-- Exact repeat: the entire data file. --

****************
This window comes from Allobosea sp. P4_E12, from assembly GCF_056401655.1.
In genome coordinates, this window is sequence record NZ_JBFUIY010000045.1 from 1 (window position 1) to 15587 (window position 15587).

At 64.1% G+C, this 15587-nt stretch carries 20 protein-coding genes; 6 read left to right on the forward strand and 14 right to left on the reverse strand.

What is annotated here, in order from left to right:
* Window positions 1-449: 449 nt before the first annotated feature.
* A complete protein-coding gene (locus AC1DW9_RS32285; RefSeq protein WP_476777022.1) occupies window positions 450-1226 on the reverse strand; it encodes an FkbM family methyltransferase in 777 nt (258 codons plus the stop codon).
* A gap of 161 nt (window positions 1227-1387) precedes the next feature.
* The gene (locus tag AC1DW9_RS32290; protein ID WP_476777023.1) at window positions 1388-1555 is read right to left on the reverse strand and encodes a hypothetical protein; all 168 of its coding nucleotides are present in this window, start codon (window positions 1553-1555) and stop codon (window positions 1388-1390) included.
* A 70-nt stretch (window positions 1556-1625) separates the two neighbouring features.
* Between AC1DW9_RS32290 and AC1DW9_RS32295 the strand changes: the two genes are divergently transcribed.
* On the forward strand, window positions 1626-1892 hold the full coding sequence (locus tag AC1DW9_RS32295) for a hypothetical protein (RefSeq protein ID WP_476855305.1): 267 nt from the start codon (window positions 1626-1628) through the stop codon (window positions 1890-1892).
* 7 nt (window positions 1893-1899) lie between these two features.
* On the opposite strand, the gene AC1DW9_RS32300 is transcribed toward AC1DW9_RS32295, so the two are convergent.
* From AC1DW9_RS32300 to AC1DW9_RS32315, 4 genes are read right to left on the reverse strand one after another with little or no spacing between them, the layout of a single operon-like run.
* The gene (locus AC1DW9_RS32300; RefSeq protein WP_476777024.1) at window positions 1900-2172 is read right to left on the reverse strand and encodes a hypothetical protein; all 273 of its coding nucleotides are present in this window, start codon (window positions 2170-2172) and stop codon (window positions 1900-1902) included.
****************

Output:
This window comes from Allobosea sp. P4_E12, from assembly GCF_056401655.1.
In genome coordinates, this window is sequence record NZ_JBFUIY010000045.1 from 1 (window position 1) to 15587 (window position 15587).

At 64.1% G+C, this 15587-nt stretch carries 20 protein-coding genes; 6 read left to right on the forward strand and 14 right to left on the reverse strand.

What is annotated here, in order from left to right:
* Window positions 1-449: 449 nt before the first annotated feature.
* A complete protein-coding gene (locus AC1DW9_RS32285; RefSeq protein WP_476777022.1) occupies window positions 450-1226 on the reverse strand; it encodes an FkbM family methyltransferase in 777 nt (258 codons plus the stop codon).
* A gap of 161 nt (window positions 1227-1387) precedes the next feature.
* The gene (locus tag AC1DW9_RS32290; protein ID WP_476777023.1) at window positions 1388-1555 is read right to left on the reverse strand and encodes a hypothetical protein; all 168 of its coding nucleotides are present in this window, start codon (window positions 1553-1555) and stop codon (window positions 1388-1390) included.
* A 70-nt stretch (window positions 1556-1625) separates the two neighbouring features.
* Between AC1DW9_RS32290 and AC1DW9_RS32295 the strand changes: the two genes are divergently transcribed.
* On the forward strand, window positions 1626-1892 hold the full coding sequence (locus tag AC1DW9_RS32295) for a hypothetical protein (RefSeq protein ID WP_476855305.1): 267 nt from the start codon (window positions 1626-1628) through the stop codon (window positions 1890-1892).
* 7 nt (window positions 1893-1899) lie between these two features.
* On the opposite strand, the gene AC1DW9_RS32300 is transcribed toward AC1DW9_RS32295, so the two are convergent.
* From AC1DW9_RS32300 to AC1DW9_RS32315, 4 genes are read right to left on the reverse strand one after another with little or no spacing between them, the layout of a single operon-like run.
* The gene (locus AC1DW9_RS32300; RefSeq protein WP_476777024.1) at window positions 1900-2172 is read right to left on the reverse strand and encodes a hypothetical protein; all 273 of its coding nucleotides are present in this window, start codon (window positions 2170-2172) and stop codon (window positions 1900-1902) included.